How To | 5 Tips For Pairing Type
Creating a typographic palette can be intimidating, but it doesn't have to be. Here are some simple rules for pairing type. Once you've got these 5 tips down, you can bend the rules! When all else fails keep things simple and classic. Have fun!
- Simple is Best
A good rule to live by, in almost any situation, and particularly when pairing typefaces is to keep it simple. Or, don't use too many different typefaces. Try to keep your choices to 2-3 typefaces and things will stay more cohesive. Combined with the rules below (and it's okay to break the rules once you practice them), you'll have it down soon. Shown here - Bebas Neue + Playfair Display.
In Summary: Combine or pair 2-3 typefaces at most.
- We Are Family
One of the simplest techniques for successful pairing is to combine fonts that belong to the same typeface. Typeface families include a set of varying weights (light vs. bold), widths (regular vs. condensed) and styles, and even different type classes (sans serif and serif). This provides harmony and hierarchy, just like a real family. They have similar characteristics (or DNA) that makes pairing a breeze. You can often assign roles to different members of the family (display, headings, subheads, body copy) so every font pulls their weight as a team. Shown here - Archer.
In Summary: Combine different fonts (weights and styles) from the same family. Examples: bold + light, regular + italic, regular + condensed.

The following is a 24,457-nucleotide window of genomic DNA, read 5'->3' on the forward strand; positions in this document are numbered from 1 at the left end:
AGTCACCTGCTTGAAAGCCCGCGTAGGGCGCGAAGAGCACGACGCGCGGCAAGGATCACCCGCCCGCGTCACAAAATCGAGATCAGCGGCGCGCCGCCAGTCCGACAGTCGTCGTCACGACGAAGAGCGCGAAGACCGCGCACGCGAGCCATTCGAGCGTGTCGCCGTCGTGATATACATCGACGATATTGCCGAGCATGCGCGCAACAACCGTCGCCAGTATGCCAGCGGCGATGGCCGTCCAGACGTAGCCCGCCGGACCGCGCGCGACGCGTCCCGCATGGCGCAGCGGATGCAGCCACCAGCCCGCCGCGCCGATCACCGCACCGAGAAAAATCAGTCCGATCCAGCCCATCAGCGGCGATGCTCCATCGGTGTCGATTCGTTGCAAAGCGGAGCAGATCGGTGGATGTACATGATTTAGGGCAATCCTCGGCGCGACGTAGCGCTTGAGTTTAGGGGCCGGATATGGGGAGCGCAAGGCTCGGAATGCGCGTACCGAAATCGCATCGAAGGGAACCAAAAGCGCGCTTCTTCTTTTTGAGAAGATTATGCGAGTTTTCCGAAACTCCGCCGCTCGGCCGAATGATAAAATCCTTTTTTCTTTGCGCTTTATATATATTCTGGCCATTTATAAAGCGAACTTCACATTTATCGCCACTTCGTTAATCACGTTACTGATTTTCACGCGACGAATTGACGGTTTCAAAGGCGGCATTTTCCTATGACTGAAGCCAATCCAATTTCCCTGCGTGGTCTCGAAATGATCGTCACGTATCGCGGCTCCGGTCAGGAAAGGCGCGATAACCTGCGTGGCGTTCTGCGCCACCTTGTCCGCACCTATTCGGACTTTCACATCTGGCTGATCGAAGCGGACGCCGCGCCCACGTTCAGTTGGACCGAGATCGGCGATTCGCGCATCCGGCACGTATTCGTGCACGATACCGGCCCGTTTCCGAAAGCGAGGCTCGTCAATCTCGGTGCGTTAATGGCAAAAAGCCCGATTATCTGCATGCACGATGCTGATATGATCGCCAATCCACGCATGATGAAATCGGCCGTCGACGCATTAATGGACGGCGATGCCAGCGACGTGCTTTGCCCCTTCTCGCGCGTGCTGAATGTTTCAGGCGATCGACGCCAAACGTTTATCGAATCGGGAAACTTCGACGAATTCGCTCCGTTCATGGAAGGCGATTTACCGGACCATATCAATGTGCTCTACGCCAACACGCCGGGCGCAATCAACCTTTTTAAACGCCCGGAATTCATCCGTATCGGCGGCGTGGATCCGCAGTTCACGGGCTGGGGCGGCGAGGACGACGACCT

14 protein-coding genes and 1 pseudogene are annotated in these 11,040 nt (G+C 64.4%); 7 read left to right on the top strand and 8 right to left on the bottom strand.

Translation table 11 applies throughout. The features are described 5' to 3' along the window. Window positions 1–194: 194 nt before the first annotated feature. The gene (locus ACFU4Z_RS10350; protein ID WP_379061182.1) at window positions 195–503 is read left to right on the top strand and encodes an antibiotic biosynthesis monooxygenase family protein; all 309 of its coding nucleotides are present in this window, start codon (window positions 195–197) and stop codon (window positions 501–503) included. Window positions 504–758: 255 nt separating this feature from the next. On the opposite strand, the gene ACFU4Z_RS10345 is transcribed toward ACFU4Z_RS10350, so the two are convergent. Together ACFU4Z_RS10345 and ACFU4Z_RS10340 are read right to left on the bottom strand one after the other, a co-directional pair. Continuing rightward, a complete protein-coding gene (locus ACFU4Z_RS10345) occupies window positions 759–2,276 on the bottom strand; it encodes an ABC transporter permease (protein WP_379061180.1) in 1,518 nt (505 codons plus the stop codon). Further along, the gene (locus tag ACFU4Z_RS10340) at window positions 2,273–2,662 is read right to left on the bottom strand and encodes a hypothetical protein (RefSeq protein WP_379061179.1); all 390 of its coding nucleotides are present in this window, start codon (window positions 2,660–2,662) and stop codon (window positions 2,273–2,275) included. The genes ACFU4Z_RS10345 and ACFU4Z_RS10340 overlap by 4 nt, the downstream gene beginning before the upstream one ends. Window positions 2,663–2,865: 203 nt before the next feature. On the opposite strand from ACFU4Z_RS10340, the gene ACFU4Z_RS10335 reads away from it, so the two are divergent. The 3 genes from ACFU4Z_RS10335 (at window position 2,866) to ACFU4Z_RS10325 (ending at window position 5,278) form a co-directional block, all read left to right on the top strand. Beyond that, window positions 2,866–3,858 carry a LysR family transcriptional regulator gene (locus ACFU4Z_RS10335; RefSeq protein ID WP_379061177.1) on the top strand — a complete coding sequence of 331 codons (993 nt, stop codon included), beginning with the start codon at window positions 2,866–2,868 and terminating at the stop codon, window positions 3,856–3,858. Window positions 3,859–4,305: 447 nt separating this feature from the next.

- Contrast is Key
Many successful pairs, feature contrast. Just like so many things in life! For example, a serif typeface goes well with a sans serif typeface. Or, if you have a typeface with a strong, outgoing personality, combining it with something neutral and reserved is the solution. Shown here - Playfair Display + Raleway.
In Summary: Opposites attract! Think, large + small, light + dark, round + sharp, script + neutral. You get the idea.
- In the Complimentary Mood
Does your typeface choice just scream fun? Then pair it with a font that has a complimentary, but cheeky mood. Distant, but complimentary moods will give your design energy. Similar moods just emphasize that feeling you're going for. Shown here - Cubano + Lobster.
In Summary: Choose a mood and find typefaces that are complimentary. They can contrast or be similar, but make sure they contribute to the same feeling.
- Do the Time Warp
Do you have a piece that's calling for type from a specific time era? Choose a typeface from that era and pair it with similar typefaces from the same historical period. This will give your piece richness a unique edge. For example, Art Deco, 60s Mod, 70s Retro, Nineteenth Century. Just make sure you're being accurate! You wouldn't want to mix eras (styles). Shown here - Metropolis 1920 + Didot.
In Summary: Pair type from the same historical era while applying the rules above. Do your research!
With these 5 rules in mind, I hope you are excited about pairing your typefaces and creating endless (and oh so, enticing) combinations. Your pairings will create consistency and visual interest that's all your own style. Thanks for reading!